The submarine is a highly intricate piece of machinery, and its efficient operation requires that it be alertly manned at all times. With the coming of atomic-powered subs, undersea duty has become more challenging and specialized.

Submariners in port lower a tin fish into the forward torpedo room

You'll find the modern submarine fleet to be advanced in many other aspects, too. It is air-conditioned and spotlessly clean. It serves excellent meals. Submariners claim they get the best "chow" in the Navy.

The advantages and rewards of submarine duty are many. Close comradeship, teamwork ... a sense of "belonging" in a group that prides itself on its tremendous accomplishments. Money-wise, the submarine service has its rewards, too ... in addition to drawing regular sea pay, you get substantial extra pay for serving in an undersea craft.

Because the Navy stresses careful selection of personnel applying for submarine duty, the Silent Service generally displays the highest ability levels among groups of naval personnel.

If you apply and are accepted for submarine duty, you will find the Navy's submarine fleet is a modern mechanical marvel. The submariner is a master of one of a dozen special skills, and he learns on the newest types of equipment, all products of the most advanced scientific research.

Religion and welfare

Like men everywhere, Navy men need moments of quiet contemplation and the strength that comes with religious observance.

The Navy encourages its men to attend divine services aboard ships and at shore stations. The Navy's Chaplain Corps is composed of clergymen of all denominations who provide spiritual guidance to Navy men worldwide. When personal or family problems arise, the chaplains are on hand to offer advice and assistance to troubled bluejackets.

Mail call means time out for news from home

A few quiet moments in station library with the latest books

The soda fountain is an off-duty spot for Navy bluejackets.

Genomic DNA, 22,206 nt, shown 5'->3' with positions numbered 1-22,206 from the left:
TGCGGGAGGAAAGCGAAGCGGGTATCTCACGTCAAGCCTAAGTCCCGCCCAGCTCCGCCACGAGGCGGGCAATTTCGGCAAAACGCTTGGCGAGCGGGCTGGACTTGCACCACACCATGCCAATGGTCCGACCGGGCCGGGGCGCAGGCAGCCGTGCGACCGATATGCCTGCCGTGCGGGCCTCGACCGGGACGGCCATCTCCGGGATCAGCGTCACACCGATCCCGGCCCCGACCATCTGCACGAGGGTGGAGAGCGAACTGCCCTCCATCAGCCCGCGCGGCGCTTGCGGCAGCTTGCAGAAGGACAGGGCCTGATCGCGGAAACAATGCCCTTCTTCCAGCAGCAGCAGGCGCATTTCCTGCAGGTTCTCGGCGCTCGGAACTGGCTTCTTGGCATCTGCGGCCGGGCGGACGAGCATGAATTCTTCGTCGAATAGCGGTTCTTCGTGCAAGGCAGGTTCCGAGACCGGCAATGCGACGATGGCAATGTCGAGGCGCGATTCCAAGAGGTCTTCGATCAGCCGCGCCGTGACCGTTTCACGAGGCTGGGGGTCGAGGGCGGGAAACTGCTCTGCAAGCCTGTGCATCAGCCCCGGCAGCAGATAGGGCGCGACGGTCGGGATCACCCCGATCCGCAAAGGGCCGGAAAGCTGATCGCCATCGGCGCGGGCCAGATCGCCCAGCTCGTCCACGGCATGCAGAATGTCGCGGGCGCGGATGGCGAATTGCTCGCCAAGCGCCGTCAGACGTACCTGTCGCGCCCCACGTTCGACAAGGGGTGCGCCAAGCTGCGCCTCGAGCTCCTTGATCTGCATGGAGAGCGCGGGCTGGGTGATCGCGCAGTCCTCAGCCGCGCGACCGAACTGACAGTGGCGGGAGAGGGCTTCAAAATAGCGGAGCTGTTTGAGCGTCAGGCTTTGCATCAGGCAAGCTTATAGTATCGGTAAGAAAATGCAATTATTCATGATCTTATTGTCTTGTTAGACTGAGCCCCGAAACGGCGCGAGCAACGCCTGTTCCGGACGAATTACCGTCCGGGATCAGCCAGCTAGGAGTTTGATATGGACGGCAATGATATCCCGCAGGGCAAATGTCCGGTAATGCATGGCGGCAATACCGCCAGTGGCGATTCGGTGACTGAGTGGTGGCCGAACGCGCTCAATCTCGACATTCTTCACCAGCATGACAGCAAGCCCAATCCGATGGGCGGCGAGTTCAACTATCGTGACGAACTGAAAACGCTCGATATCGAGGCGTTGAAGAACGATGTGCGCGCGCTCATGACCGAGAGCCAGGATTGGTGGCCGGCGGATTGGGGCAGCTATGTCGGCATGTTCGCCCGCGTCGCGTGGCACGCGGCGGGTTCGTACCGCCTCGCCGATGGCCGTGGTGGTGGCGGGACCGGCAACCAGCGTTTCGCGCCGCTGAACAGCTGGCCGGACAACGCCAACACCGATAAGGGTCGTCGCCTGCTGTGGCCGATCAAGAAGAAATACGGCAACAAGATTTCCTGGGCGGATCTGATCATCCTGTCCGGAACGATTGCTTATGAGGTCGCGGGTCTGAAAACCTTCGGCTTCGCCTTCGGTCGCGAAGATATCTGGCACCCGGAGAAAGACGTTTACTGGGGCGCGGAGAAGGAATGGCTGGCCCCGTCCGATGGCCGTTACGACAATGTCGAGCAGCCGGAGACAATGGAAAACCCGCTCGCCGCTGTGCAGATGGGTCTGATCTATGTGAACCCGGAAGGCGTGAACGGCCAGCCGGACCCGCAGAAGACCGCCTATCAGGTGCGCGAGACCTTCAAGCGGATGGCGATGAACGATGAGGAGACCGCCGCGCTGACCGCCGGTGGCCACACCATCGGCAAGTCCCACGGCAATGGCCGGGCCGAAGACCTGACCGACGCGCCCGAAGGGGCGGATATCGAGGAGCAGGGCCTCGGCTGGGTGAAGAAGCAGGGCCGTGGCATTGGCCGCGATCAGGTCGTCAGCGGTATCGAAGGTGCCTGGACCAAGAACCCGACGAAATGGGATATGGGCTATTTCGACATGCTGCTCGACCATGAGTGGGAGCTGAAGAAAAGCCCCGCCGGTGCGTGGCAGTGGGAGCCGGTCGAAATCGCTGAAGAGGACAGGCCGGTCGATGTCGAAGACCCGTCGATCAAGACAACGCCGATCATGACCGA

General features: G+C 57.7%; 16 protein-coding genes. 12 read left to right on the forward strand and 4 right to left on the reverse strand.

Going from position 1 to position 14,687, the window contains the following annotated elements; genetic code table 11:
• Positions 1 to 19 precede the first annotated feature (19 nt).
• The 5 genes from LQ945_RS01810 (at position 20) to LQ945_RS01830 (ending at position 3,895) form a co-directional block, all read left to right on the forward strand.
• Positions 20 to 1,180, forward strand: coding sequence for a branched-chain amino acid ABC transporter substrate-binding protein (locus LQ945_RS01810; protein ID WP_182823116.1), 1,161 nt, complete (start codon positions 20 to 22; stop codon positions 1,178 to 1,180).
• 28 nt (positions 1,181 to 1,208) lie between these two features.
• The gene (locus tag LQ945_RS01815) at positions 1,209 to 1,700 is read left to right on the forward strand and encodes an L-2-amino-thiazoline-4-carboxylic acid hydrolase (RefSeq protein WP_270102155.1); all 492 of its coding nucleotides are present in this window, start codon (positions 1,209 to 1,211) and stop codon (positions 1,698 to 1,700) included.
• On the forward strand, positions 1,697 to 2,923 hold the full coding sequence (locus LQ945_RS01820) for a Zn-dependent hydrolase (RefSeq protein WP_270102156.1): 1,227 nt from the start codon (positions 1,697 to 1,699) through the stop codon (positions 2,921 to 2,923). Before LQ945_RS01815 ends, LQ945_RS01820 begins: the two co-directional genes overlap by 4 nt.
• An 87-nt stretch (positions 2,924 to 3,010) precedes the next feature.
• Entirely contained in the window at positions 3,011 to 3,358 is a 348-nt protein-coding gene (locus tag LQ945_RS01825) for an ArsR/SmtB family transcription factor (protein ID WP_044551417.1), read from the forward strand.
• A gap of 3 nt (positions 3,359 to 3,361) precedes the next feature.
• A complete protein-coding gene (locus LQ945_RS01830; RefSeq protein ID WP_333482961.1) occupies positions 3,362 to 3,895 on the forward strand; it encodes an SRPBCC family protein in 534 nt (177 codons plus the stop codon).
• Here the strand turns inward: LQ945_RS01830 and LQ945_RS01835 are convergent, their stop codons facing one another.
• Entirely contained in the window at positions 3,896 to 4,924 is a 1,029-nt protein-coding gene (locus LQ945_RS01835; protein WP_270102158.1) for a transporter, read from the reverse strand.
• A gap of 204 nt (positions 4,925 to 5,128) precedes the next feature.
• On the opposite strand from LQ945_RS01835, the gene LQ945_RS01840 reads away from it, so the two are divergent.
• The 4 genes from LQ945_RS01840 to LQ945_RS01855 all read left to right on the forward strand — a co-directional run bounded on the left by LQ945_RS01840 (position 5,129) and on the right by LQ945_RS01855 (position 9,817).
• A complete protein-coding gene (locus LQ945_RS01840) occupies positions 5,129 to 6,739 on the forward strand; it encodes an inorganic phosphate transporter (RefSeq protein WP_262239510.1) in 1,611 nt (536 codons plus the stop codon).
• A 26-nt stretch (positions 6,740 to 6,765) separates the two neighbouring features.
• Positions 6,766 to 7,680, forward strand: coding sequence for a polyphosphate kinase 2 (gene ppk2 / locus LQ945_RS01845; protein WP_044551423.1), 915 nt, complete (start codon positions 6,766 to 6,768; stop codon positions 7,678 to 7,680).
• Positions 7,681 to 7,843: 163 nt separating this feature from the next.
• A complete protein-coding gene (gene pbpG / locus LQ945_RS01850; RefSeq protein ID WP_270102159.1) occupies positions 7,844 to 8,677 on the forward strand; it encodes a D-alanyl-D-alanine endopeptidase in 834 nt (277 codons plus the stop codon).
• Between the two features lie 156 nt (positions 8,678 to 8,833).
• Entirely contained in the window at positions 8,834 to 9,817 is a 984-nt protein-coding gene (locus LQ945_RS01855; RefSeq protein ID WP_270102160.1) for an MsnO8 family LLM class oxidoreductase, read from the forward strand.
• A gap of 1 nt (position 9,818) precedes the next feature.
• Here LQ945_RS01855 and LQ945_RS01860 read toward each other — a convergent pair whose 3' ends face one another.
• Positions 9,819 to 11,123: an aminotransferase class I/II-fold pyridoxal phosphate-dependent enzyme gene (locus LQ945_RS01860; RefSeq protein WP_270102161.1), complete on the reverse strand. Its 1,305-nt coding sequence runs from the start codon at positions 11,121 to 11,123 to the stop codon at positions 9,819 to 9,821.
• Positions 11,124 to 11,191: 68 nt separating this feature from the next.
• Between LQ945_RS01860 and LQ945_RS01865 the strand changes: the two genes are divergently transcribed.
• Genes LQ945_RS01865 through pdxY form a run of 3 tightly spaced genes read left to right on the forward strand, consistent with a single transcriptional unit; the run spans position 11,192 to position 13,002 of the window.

Ways to become an officer

There are several ways in which you can become an officer.

There is the Naval Reserve Officer's Training Corps which provides a 4-year college education. If selected for this program, the Navy pays for your tuition, books, uniforms and provides a modest monthly pay.

Appointments to the U. S. Naval Academy at Annapolis are made yearly from the enlisted ranks of the Navy. Here is an honor to which every young Navy man may aspire ... a chance to attend the school which has turned out the Navy's top-ranking admirals.

If you want to be a naval officer who flies, there are two Naval Aviation Programs available to those who can qualify. The NAVCAD Program is for single men with two years of college. The AOC Program—Aviation Officer Candidate Program—is for men, either married or single, who have a college degree.

For men who are experts in technical fields, there is a chance to qualify as a Limited Duty Officer. These officers are specialists in their fields who act in an administrative capacity.

And for those who enlist in the Navy with a college degree, there is the Officer Candidate School. Upon graduation, you will receive a commission as an ensign, USNR, and serve as a Line, Supply, or Civil Engineer Officer.